The Border Terrier was originally bred in the Cheviot Hills area near the border between England & Scotland to help farmers drive predatory foxes from their dens & kill them.  This sturdy little fellow has long enough legs & enough stamina to keep up with a horse, even though he is quite small. The bold little Border Terrier has also been used to hunt marten, otter & fierce badger.  The breed was once known as the Coquetdale Terrier (amongst other names), but the name Border Terrier, taken from the Border Hunt, was adopted in 1870.  Today due to his winning personality, adaptability & friendliness, the breed is highly esteemed as a companion dog, yet he can still serve as a fine farm dog, helping to control vermin



Lively & alert but also mild-mannered, the Border Terrier is a loving good natured companion that loves being with its owner.  It is generally good with other dogs & cats, not with rodents.  It is very good with children & makes a good companion for people of all ages.



The Border likes activity & needs a good walk on a leash, a vigorous game session or an off-lead expedition in a safe area every day.  It can live outdoors in temperate climates, but it does much better when allowed to divide its time between house & yard.  The Border Terrier has a harsh weather resistant coat with a hard, wiry outer coat & soft undercoat which repels most dirt.  Its harsh coats need brushing weekly, plus stripping of dead hairs about four time yearly to maintain its clean outline.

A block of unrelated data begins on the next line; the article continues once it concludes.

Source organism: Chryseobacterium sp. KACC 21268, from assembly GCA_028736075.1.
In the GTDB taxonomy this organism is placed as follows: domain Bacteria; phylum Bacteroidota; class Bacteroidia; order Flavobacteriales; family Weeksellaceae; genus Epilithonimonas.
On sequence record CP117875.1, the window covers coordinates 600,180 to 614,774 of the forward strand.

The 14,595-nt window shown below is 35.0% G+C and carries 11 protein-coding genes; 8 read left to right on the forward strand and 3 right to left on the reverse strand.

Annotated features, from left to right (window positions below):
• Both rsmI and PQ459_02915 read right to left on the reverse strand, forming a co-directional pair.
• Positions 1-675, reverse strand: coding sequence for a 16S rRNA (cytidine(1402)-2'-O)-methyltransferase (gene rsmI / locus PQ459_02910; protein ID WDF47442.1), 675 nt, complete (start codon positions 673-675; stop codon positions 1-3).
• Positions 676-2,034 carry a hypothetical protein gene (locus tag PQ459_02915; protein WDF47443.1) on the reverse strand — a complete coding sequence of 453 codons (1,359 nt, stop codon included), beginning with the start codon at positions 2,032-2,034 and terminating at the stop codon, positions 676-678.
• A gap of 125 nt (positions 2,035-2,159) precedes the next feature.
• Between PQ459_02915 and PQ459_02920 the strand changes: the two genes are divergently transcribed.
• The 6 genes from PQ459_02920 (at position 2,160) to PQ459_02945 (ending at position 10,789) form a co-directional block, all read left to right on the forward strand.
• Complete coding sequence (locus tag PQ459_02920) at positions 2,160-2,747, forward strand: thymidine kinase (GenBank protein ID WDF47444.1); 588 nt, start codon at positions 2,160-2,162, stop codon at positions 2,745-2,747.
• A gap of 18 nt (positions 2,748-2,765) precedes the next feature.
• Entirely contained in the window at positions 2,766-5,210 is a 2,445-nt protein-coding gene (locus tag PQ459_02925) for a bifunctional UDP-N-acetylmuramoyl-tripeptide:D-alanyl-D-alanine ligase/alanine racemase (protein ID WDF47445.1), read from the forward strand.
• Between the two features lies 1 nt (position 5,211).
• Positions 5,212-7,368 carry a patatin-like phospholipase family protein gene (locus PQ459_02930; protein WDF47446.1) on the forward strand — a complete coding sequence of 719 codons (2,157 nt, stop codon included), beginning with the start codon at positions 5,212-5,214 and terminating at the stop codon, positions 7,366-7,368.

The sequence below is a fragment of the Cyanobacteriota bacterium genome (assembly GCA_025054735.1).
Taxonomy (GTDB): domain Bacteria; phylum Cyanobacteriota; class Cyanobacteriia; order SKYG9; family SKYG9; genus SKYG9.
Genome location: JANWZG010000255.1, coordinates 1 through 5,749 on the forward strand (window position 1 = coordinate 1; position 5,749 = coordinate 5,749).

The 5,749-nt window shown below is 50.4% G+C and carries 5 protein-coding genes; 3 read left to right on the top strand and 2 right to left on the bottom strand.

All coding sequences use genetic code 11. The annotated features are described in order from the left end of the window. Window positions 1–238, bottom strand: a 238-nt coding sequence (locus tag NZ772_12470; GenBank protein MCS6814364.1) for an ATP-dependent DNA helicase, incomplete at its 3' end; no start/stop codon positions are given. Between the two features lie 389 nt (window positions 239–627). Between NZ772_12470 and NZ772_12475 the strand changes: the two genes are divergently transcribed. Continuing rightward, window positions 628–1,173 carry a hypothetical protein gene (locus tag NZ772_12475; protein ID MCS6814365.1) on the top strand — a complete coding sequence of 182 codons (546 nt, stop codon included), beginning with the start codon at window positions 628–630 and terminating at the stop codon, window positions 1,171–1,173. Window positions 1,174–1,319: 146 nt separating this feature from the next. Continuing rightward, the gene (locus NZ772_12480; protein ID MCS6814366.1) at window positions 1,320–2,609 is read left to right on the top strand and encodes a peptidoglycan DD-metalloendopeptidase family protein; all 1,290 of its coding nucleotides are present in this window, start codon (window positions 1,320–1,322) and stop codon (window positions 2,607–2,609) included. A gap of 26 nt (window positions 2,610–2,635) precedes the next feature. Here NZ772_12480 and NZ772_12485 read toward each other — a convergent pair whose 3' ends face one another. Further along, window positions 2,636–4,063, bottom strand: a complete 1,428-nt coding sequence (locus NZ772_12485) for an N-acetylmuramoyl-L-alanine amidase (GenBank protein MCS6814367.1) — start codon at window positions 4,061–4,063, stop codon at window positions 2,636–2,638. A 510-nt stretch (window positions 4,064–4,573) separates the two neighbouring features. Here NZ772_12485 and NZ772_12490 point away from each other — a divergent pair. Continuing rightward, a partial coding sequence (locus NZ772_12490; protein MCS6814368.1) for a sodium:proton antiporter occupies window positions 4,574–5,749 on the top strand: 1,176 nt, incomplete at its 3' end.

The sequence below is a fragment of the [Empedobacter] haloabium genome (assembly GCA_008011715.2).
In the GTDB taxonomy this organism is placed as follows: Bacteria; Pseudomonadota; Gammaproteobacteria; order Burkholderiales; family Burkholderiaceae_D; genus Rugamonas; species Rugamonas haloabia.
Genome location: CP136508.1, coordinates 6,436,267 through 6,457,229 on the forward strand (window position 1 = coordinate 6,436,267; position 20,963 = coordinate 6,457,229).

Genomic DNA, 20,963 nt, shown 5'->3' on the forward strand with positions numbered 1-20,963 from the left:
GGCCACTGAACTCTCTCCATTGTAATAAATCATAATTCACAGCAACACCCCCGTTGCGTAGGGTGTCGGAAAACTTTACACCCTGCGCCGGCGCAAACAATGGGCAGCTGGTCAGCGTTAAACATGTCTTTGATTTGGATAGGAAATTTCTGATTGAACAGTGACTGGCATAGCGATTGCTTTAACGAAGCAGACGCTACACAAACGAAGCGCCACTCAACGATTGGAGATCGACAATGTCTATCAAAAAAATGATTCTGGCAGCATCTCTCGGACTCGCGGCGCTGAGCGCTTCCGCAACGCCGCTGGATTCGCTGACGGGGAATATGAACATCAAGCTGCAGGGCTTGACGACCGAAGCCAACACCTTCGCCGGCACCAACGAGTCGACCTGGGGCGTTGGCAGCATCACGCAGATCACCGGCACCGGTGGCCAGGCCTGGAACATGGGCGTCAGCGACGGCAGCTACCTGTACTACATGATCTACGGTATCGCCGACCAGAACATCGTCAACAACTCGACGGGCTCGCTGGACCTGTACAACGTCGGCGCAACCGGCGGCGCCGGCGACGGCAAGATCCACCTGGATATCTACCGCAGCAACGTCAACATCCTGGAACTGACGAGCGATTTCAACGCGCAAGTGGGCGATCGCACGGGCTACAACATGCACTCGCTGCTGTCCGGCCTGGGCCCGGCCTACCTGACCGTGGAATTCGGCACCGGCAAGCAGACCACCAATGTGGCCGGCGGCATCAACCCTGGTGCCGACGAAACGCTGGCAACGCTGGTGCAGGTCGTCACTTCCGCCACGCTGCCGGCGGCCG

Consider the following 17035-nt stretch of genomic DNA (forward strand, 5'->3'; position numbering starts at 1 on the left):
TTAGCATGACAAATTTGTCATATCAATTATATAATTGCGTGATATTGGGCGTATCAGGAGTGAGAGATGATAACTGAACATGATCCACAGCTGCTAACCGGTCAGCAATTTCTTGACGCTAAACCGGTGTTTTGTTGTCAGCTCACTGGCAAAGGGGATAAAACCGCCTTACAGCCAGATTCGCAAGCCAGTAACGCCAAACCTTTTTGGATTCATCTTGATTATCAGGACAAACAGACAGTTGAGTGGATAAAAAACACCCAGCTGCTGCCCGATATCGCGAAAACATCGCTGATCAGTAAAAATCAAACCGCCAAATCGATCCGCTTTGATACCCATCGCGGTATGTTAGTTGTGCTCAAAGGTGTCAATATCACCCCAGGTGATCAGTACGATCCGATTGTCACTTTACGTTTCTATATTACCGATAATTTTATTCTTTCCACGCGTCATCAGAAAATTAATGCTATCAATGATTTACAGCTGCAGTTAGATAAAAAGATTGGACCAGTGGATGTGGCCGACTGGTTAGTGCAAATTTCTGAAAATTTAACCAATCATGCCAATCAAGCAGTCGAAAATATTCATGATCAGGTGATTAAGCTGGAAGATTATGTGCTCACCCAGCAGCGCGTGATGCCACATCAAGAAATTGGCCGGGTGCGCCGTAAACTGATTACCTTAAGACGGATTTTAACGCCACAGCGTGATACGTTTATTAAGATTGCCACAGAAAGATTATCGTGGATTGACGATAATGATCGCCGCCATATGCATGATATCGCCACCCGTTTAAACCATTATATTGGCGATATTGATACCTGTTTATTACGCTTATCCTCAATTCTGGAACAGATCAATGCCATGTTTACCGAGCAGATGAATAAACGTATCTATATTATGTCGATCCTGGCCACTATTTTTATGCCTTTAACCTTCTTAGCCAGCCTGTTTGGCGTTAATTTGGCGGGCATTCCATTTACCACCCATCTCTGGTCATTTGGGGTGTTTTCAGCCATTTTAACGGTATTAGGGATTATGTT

Head like that of an otter, moderately broad in skull, with a short strong muzzle, a black nose is preferable but a liver or flesh-coloured one is not a serious fault. Dark eyes with keen expression.  Small 'v' shaped ears of moderate thickness & dropping forward close to the cheek.  Teeth should have a scissor like grip, with the top teeth slightly in front of the lower, but level mouth is quite acceptable.  An undershot or overshot mouth is a major fault & highly undesirable.  Neck is of moderate length.  Forelegs are straight & not too heavy in bone.  Body is deep & narrow & fairly long, ribs carried well back, but not oversprung, as a terrier should be capable of being spanned by both hands behind the shoulder.  Hindquarters are racy & loin strong.  Feet are small with thick pads.  Tail is moderately short & fairly thick at the base, then tapering, set high & carried gaily but not curled over the back.  Coat is harsh & dense with close undercoat.  Skin must be thick.  Colour can be red, wheaten, grizzle & tan or blue & tan. 


Contact Details

Gloria Geraghty
Cambridge, NZ
Phone : 027 478-0282
Email : [email protected]